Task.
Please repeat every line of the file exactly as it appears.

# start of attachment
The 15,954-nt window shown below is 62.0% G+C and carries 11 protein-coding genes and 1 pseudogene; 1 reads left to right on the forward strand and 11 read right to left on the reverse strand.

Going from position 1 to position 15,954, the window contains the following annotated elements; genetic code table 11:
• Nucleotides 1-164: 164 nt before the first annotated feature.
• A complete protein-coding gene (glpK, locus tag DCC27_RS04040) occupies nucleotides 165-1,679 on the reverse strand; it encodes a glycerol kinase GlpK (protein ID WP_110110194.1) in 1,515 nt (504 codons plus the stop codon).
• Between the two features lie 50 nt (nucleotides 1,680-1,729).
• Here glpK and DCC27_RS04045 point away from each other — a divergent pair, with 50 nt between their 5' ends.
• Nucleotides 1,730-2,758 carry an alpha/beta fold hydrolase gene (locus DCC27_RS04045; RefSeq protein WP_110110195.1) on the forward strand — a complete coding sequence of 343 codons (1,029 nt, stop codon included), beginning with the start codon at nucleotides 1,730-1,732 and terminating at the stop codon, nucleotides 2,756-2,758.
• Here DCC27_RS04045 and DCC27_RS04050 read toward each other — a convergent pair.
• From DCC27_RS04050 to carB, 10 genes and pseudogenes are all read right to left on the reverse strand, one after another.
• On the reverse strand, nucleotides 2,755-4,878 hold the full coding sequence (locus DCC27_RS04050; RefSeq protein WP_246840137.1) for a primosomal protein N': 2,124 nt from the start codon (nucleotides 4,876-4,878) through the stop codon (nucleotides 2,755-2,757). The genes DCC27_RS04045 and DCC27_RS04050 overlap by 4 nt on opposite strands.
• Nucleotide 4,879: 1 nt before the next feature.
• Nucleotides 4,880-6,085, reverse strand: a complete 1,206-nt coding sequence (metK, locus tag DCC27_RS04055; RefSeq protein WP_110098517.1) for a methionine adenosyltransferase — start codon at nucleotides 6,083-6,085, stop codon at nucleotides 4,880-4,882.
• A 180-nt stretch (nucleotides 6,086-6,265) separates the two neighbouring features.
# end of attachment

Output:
The 15,954-nt window shown below is 62.0% G+C and carries 11 protein-coding genes and 1 pseudogene; 1 reads left to right on the forward strand and 11 read right to left on the reverse strand.

Going from position 1 to position 15,954, the window contains the following annotated elements; genetic code table 11:
• Nucleotides 1-164: 164 nt before the first annotated feature.
• A complete protein-coding gene (glpK, locus tag DCC27_RS04040) occupies nucleotides 165-1,679 on the reverse strand; it encodes a glycerol kinase GlpK (protein ID WP_110110194.1) in 1,515 nt (504 codons plus the stop codon).
• Between the two features lie 50 nt (nucleotides 1,680-1,729).
• Here glpK and DCC27_RS04045 point away from each other — a divergent pair, with 50 nt between their 5' ends.
• Nucleotides 1,730-2,758 carry an alpha/beta fold hydrolase gene (locus DCC27_RS04045; RefSeq protein WP_110110195.1) on the forward strand — a complete coding sequence of 343 codons (1,029 nt, stop codon included), beginning with the start codon at nucleotides 1,730-1,732 and terminating at the stop codon, nucleotides 2,756-2,758.
• Here DCC27_RS04045 and DCC27_RS04050 read toward each other — a convergent pair.
• From DCC27_RS04050 to carB, 10 genes and pseudogenes are all read right to left on the reverse strand, one after another.
• On the reverse strand, nucleotides 2,755-4,878 hold the full coding sequence (locus DCC27_RS04050; RefSeq protein WP_246840137.1) for a primosomal protein N': 2,124 nt from the start codon (nucleotides 4,876-4,878) through the stop codon (nucleotides 2,755-2,757). The genes DCC27_RS04045 and DCC27_RS04050 overlap by 4 nt on opposite strands.
• Nucleotide 4,879: 1 nt before the next feature.
• Nucleotides 4,880-6,085, reverse strand: a complete 1,206-nt coding sequence (metK, locus tag DCC27_RS04055; RefSeq protein WP_110098517.1) for a methionine adenosyltransferase — start codon at nucleotides 6,083-6,085, stop codon at nucleotides 4,880-4,882.
• A 180-nt stretch (nucleotides 6,086-6,265) separates the two neighbouring features.